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March 6, 2002

Breastfeeding vs Formula-Feeding Among HIV-Infected Women in Resource-Poor Areas—Reply

Author Affiliations

Stephen J.LurieMD, PhD, Senior EditorIndividualAuthor


Copyright 2002 American Medical Association. All Rights Reserved. Applicable FARS/DFARS Restrictions Apply to Government Use.2002

JAMA. 2002;287(9):1110-1113. doi:10.1001/jama.287.9.1109

In Reply: Dr Kent and Ms Brussel and colleagues question our conclusion that formula feeding resulted in better health outcome among participants in our randomized clinical trial than breastfeeding. We respond by summarizing our key findings.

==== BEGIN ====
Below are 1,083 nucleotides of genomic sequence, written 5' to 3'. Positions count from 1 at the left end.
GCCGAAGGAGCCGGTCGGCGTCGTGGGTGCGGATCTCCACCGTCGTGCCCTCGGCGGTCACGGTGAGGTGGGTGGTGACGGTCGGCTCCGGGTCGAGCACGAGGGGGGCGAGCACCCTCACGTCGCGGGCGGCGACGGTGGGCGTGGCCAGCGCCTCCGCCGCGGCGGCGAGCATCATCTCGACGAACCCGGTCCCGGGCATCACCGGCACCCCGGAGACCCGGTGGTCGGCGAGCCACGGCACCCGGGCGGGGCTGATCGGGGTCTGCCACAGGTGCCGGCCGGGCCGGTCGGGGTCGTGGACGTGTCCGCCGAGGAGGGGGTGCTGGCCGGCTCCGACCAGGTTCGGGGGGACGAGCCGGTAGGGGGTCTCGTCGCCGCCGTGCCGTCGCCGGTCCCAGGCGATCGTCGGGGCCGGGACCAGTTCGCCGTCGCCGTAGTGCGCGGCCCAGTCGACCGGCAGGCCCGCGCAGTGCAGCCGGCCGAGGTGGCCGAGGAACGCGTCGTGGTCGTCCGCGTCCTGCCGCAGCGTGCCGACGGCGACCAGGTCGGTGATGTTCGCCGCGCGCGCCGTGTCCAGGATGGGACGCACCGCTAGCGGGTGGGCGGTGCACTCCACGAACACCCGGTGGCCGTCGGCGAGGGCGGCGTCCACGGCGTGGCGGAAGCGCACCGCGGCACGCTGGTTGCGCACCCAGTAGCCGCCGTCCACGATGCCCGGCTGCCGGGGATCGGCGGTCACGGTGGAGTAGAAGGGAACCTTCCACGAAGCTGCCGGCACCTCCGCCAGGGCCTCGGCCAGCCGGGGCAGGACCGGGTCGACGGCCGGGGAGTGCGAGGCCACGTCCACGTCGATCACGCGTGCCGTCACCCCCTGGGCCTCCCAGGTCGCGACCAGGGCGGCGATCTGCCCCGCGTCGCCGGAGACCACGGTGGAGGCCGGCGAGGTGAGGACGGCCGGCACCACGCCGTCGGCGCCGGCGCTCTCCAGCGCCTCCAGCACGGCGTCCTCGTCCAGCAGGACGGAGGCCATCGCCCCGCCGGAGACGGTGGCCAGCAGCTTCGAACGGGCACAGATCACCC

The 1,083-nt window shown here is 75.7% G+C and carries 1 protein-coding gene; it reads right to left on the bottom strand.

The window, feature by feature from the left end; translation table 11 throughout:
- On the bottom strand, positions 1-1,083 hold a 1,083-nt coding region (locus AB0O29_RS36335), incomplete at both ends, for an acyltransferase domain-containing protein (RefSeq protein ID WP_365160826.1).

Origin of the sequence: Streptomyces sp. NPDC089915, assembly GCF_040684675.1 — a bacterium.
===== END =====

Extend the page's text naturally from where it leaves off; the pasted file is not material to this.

From these key findings, we concluded that formula feeding was associated with better health outcome for HIV-1–infected mothers and their children than breastfeeding in our trial.

Although formula feeding provided clear benefits, it also conferred some risks, including higher incidence of dehydration and current diarrhea during the first 3 months (but not subsequently), poorer nutritional status, especially during the first 6 months, and a higher incidence of death due to sepsis. Thus, we advocate careful follow-up of formula fed infants with attention to these potential complications.

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